A simple gesture can make a world of difference in someone’s life

The following story was submitted by Sherrie Handspiker of Dartmouth, N.S.
Last year my husband developed epilepsy on top of the mental-health issues he’d been battling. Dale became fearful of going anywhere alone or of being alone as some of his seizures were quite severe, even putting him in the hospital on three separate occasions.
We decided that a trained medical service dog would greatly help Dale. It would be a companion for Dale, and with her “service dog” vest on, the dog would be able to go everywhere he did. The dog would be trained to stay with him if he had a seizure, either laying beside him or standing over him. With a service dog beside a downed person, others see he has a medical issue and will be more apt to help.
A local person sold us a purebred black Labrador retriever at a reduced price in April. Nevaeh (heaven spelled backwards) was eight weeks old when we got her. At that point, we turned to the local papers for help. We hoped that getting Dale’s story out would help raise funds to pay for the puppy’s training. Dale has been on disability, and his need to have someone with him at all times means I’m not working either. That means we don’t have a lot of money left over at the end of the month.
Fundraising started off with the help of family donations, but we had a long way to go. Then one day there was a knock at the door. Dale was having a nap, so I went to answer it. As I looked out, a stranger stood there holding the newspaper article about Dale in her hand. She introduced herself as June and told me that her daughter’s dog had alerted her to a cancer she never knew she had, probably saving her life. Now, she felt compelled to help our dog because a dog had helped her. She shocked us when she gave us $100! We never expected such caring and kindness from a complete stranger.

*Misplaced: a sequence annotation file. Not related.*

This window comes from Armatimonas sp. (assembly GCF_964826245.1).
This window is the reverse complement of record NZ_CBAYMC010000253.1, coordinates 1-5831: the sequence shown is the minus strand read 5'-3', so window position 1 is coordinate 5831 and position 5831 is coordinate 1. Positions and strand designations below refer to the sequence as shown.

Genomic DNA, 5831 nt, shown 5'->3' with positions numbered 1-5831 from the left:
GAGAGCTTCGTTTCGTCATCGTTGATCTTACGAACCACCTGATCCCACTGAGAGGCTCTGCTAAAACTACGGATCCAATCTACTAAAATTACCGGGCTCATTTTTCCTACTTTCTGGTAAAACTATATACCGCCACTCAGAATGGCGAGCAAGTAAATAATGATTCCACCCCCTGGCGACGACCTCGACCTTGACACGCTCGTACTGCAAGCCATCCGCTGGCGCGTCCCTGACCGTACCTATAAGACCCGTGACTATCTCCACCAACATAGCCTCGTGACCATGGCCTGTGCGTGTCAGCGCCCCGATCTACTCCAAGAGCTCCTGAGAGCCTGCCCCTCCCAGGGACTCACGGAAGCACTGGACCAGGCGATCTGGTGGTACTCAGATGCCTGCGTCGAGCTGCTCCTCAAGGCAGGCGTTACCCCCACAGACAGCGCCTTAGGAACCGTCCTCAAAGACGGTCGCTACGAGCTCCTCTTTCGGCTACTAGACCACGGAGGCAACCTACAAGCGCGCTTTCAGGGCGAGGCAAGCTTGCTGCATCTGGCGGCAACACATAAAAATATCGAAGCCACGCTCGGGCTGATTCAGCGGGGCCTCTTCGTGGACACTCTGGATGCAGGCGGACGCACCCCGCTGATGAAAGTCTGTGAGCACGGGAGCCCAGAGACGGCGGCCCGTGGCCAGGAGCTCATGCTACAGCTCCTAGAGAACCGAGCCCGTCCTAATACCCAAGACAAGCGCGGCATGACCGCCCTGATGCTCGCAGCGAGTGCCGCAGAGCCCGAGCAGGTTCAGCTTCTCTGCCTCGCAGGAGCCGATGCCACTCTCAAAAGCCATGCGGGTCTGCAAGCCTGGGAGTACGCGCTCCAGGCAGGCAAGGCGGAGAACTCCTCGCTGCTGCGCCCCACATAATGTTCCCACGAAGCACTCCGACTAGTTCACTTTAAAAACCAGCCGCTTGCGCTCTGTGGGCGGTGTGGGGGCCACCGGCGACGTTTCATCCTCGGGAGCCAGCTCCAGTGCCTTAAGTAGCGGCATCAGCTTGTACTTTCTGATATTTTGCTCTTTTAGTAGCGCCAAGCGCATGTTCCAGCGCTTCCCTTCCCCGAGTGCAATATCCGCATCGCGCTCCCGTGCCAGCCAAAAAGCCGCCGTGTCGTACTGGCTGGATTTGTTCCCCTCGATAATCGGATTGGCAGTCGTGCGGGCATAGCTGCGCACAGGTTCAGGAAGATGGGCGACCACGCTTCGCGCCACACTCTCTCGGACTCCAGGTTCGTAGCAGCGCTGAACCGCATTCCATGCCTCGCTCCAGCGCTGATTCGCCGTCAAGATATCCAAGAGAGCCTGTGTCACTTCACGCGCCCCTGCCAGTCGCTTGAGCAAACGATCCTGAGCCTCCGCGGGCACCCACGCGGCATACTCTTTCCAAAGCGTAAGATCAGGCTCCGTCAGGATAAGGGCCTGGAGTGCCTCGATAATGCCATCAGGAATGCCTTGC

Dale had been feeling the world didn’t care, but this helped renew his faith. He didn’t feel so alone anymore. And because he so desperately missed work, participating in Nevaeh’s training gave him purpose.
The next thing that happened was that Dale emailed local vets asking for care for our puppy. We received a response from Dr. Noonan at the Woodlawn Veterinary Clinic, who has since provided Nevaeh’s care for free. The staff and the vet are the most loving, caring people we have met. They even helped us find a local trainer who cut the training costs by more than half. If it weren’t for such amazing people, Dale probably would have become a total recluse—feeling he could never go anywhere alone.